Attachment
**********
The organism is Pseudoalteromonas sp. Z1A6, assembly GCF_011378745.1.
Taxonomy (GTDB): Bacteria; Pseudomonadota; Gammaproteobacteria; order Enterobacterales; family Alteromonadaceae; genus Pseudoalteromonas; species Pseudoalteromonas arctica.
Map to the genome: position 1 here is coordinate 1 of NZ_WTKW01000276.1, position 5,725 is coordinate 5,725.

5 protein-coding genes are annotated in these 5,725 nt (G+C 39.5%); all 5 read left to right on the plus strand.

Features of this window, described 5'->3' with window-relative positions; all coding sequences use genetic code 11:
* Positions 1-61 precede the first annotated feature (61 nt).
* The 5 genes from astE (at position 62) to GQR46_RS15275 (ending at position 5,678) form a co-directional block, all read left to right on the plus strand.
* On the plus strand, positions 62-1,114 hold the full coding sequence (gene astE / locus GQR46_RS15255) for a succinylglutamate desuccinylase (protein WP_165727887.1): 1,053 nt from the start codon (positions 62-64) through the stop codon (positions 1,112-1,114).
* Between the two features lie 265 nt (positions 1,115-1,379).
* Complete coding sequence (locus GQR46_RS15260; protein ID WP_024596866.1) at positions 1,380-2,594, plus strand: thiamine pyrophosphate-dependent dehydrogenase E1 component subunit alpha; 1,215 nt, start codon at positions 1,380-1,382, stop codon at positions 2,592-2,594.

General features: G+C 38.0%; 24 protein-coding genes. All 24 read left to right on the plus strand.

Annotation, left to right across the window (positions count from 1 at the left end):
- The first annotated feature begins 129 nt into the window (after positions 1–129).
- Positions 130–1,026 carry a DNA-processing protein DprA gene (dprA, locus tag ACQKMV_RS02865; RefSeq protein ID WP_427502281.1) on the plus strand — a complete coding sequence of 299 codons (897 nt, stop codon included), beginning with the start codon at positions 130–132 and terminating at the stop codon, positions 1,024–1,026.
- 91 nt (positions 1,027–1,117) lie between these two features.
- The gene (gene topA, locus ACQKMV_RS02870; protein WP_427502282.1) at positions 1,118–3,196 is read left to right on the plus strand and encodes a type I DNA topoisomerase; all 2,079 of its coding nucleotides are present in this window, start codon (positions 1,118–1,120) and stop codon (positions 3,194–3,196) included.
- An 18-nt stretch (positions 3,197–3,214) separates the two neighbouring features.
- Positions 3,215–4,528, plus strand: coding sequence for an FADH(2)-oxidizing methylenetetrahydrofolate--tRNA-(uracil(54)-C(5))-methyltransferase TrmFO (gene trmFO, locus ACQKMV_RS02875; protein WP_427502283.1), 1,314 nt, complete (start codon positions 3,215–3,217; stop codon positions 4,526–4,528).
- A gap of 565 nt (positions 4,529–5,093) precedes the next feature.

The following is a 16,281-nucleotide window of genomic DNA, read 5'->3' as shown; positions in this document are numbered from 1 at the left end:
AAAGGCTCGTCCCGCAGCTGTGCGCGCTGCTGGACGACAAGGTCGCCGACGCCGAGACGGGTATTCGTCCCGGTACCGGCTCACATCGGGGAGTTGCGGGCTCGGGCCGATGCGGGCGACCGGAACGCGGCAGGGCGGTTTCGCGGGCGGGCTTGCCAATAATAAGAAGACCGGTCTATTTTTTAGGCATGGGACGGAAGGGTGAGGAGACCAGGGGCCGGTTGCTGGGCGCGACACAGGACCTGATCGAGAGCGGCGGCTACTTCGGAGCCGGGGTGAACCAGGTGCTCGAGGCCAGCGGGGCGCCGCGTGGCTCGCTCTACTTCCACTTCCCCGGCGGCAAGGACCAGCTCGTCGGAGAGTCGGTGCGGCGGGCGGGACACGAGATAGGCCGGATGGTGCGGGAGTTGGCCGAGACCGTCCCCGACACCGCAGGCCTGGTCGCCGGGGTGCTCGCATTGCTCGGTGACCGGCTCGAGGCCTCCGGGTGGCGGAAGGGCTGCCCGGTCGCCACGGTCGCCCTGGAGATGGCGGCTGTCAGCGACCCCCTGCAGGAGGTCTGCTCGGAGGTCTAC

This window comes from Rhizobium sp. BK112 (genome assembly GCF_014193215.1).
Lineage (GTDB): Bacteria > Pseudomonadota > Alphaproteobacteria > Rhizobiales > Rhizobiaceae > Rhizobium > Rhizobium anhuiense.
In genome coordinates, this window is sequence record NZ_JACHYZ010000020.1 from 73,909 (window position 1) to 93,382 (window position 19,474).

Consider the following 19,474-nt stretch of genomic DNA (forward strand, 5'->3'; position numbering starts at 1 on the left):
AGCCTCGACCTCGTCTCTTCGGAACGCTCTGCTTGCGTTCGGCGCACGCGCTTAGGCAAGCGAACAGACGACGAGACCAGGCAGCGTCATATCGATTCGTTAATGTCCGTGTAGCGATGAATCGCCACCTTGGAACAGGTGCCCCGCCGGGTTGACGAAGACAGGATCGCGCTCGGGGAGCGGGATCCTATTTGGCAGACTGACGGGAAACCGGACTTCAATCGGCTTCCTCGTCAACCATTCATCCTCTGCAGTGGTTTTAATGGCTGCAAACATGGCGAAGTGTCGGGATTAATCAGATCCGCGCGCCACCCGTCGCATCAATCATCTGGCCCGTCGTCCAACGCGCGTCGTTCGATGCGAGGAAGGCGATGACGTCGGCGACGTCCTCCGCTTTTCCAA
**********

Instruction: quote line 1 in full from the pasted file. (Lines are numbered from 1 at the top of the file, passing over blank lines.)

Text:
The organism is Pseudoalteromonas sp. Z1A6, assembly GCF_011378745.1.